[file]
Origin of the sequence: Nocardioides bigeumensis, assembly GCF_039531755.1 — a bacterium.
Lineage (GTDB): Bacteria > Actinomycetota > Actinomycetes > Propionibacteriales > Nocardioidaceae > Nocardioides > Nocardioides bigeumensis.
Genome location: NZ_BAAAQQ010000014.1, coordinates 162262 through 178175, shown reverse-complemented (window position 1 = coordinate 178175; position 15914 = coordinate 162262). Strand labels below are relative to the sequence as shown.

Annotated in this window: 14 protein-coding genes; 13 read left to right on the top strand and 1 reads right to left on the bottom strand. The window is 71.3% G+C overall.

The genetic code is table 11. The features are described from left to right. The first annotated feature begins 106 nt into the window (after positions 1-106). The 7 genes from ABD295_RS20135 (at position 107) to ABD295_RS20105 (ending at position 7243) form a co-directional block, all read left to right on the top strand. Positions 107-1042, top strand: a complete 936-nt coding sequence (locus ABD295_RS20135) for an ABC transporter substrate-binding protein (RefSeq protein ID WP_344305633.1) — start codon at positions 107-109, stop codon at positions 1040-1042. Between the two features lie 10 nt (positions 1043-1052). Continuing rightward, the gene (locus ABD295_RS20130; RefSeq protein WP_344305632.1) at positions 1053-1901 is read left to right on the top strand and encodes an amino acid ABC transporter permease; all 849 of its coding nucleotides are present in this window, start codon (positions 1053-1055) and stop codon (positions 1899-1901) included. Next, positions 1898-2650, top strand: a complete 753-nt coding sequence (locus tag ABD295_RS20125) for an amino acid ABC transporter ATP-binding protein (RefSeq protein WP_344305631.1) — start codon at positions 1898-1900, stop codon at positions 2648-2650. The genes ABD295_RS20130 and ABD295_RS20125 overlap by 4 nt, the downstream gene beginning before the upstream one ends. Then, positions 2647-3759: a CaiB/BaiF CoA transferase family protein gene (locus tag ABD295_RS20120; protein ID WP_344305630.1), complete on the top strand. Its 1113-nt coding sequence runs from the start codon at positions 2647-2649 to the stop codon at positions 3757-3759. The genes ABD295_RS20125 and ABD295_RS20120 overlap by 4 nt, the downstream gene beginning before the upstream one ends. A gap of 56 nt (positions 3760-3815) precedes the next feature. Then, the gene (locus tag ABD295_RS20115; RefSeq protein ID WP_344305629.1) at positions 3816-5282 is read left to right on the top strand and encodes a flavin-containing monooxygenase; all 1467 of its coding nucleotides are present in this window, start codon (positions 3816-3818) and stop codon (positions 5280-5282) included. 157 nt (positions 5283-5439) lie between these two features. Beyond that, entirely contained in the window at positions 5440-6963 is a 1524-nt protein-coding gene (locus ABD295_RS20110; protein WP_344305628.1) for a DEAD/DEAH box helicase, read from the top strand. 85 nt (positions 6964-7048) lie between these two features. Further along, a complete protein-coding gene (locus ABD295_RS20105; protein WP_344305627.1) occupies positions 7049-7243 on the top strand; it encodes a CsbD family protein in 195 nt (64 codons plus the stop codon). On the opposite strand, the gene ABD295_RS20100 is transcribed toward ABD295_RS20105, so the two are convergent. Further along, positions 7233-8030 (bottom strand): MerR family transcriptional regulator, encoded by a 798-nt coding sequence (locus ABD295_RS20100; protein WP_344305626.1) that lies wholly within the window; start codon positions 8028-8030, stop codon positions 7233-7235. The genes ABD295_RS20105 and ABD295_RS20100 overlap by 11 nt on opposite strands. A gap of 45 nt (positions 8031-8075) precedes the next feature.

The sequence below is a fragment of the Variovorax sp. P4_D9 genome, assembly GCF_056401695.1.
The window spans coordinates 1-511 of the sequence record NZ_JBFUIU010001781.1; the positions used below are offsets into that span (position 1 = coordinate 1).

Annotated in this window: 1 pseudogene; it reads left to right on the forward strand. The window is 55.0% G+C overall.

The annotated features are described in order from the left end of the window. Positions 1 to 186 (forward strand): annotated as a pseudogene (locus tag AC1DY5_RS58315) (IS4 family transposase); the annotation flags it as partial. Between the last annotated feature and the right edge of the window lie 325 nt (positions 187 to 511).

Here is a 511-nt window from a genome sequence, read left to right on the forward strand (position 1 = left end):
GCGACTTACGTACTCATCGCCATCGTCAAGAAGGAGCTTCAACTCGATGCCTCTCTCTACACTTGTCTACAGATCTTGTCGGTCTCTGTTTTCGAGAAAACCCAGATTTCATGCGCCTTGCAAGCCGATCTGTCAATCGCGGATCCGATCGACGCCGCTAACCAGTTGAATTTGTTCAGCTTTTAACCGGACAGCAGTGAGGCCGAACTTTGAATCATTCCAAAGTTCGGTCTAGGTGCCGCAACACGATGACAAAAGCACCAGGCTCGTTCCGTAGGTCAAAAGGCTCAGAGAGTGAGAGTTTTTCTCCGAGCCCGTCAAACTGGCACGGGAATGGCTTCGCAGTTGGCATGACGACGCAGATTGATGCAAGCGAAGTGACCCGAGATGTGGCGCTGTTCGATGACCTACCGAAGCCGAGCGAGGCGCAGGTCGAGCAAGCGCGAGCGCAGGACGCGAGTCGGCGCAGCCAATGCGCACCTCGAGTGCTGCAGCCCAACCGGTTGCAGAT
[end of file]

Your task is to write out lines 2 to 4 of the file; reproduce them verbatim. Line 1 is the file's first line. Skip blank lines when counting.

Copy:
Lineage (GTDB): Bacteria > Actinomycetota > Actinomycetes > Propionibacteriales > Nocardioidaceae > Nocardioides > Nocardioides bigeumensis.
Genome location: NZ_BAAAQQ010000014.1, coordinates 162262 through 178175, shown reverse-complemented (window position 1 = coordinate 178175; position 15914 = coordinate 162262). Strand labels below are relative to the sequence as shown.

Annotated in this window: 14 protein-coding genes; 13 read left to right on the top strand and 1 reads right to left on the bottom strand. The window is 71.3% G+C overall.